Cross-sectional study of perioperative drug and allergen exposure in UK practice in 2016: the 6th National Audit Project (NAP6) Allergen Survey

S. Marinho, H. Kemp, T. M. Cook*, S. Farooque, D. N. Lucas, T. Garcez, K. Floss, H. Torevell, M. Thomas, A. Warner, J. Hitchman, K. Ferguson, W. Egner, S. Nasser, S. Karanam, K. L. Kong, N. McGuire, M. Bellamy, N. J.N. Harper, Laura Farmer

*Corresponding author for this work

Research output: Contribution to journalArticle (Academic Journal)peer-review

37 Citations (Scopus)


Background: Details of the current UK drug and allergen exposure were needed for interpretation of reports of perioperative anaphylaxis to the 6th National Audit Project (NAP6). Methods: We performed a cross-sectional survey of 356 NHS hospitals determining anaesthetic drug usage in October 2016. All cases cared for by an anaesthetist were included. Results: Responses were received from 342 (96%) hospitals. Within-hospital return rates were 96%. We collected 15 942 forms, equating to an annual caseload of 3.1 million, including 2.4 million general anaesthetics. Propofol was used in 74% of all cases and 90% of general anaesthetics. Maintenance included a volatile agent in 95% and propofol in 8.7%. Neuromuscular blocking agents were used in 47% of general anaesthetics. Analgesics were used in 88% of cases: opioids, 82%; paracetamol, 56%; and non-steroidal anti-inflammatory drugs, 28%. Antibiotics were administered in 57% of cases, including 2.5 million annual perioperative administrations; gentamicin, co-amoxiclav, and cefuroxime were most commonly used. Local anaesthetics were used in 74% cases and 70% of general anaesthetics. Anti-emetics were used in 73% of cases: during general anaesthesia, ondansetron in 78% and dexamethasone in 60%. Blood products were used in ≈3% of cases, gelatin <2%, starch very rarely, and tranexamic acid in ≈6%. Chlorhexidine and povidone-iodine exposures were 74% and 40% of cases, and 21% reported a latex-free environment. Exposures to bone cement, blue dyes, and radiographic contrast dye were each reported in 2–3% of cases. Conclusions: This survey provides insights into allergen exposures in perioperative care, which is important as denominator data for the NAP6 registry.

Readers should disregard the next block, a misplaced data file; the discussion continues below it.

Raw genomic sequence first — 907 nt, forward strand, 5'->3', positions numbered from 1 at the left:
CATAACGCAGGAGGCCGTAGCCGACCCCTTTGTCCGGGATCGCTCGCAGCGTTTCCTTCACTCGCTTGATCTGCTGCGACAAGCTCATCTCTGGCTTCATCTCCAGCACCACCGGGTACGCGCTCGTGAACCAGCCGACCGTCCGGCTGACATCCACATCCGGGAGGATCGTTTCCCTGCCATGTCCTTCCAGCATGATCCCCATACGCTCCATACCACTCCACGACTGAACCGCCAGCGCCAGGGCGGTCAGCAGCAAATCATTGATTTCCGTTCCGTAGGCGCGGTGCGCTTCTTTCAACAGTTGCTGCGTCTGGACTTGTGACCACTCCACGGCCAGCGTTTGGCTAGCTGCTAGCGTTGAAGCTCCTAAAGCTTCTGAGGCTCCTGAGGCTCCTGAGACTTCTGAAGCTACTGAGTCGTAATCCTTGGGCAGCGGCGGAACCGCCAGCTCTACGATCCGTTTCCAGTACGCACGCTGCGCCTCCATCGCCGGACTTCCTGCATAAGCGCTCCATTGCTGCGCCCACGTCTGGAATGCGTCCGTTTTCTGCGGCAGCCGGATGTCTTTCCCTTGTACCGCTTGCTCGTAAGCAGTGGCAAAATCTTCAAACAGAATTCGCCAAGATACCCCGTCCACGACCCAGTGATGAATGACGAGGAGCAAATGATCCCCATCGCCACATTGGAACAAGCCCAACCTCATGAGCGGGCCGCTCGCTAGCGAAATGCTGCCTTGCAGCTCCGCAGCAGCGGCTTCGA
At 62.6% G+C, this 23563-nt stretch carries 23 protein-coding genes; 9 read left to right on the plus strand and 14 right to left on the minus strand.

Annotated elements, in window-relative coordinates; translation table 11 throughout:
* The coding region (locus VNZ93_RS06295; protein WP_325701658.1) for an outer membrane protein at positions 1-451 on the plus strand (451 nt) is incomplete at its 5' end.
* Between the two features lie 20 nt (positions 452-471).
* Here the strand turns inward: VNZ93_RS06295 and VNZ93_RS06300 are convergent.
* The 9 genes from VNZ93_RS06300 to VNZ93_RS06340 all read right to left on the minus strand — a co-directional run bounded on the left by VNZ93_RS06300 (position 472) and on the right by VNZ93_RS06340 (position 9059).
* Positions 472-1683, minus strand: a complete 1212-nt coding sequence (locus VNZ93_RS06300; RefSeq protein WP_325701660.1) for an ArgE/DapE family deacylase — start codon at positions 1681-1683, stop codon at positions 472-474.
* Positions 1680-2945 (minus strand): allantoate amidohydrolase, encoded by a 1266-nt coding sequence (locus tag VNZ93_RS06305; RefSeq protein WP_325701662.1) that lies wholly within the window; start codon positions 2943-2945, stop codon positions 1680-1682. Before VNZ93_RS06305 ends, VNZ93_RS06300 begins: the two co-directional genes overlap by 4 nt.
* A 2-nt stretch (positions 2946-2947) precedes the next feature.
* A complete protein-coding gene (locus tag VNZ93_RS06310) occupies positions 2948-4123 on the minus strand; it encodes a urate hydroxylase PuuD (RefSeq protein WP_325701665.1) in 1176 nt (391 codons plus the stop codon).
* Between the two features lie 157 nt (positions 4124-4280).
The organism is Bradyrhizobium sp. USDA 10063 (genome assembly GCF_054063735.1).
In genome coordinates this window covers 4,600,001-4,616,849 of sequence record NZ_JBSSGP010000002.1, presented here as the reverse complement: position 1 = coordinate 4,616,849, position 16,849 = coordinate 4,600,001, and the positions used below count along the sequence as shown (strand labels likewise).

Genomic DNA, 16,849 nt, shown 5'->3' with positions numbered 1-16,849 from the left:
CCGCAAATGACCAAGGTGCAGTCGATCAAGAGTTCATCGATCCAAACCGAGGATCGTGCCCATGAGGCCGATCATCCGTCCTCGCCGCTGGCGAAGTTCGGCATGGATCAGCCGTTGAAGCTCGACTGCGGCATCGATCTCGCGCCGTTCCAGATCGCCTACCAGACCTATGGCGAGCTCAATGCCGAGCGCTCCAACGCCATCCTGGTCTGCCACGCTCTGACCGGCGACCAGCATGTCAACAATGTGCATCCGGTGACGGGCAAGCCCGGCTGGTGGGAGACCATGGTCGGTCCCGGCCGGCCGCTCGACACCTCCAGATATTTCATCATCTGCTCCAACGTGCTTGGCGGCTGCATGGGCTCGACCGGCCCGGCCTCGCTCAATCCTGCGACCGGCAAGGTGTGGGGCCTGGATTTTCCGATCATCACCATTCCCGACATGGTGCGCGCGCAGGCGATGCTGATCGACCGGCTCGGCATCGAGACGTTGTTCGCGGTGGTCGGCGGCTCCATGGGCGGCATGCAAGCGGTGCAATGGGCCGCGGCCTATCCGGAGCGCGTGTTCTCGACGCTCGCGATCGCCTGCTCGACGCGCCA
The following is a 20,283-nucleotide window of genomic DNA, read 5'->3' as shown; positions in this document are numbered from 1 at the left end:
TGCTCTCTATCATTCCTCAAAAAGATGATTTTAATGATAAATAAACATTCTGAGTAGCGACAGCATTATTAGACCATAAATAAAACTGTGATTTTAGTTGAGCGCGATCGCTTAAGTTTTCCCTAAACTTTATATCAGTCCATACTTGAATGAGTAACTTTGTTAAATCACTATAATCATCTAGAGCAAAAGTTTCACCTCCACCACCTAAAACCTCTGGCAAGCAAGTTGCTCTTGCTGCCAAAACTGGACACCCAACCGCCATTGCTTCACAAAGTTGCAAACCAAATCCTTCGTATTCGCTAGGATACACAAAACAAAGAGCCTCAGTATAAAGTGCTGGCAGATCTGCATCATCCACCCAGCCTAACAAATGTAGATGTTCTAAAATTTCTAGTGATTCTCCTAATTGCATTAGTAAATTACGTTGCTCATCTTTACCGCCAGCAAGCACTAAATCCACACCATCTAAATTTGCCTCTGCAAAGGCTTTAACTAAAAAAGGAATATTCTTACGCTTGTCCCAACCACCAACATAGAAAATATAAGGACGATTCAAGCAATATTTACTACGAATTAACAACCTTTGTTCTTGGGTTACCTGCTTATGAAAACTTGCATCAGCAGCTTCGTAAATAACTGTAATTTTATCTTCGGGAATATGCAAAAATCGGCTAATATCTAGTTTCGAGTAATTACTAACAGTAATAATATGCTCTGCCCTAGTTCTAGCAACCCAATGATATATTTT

Original languageEnglish
Pages (from-to)146-158
Number of pages13
JournalBritish Journal of Anaesthesia
Issue number1
Early online date21 May 2018
Publication statusPublished - Jul 2018


  • allergen exposure
  • anaesthesia
  • audit
  • drugs


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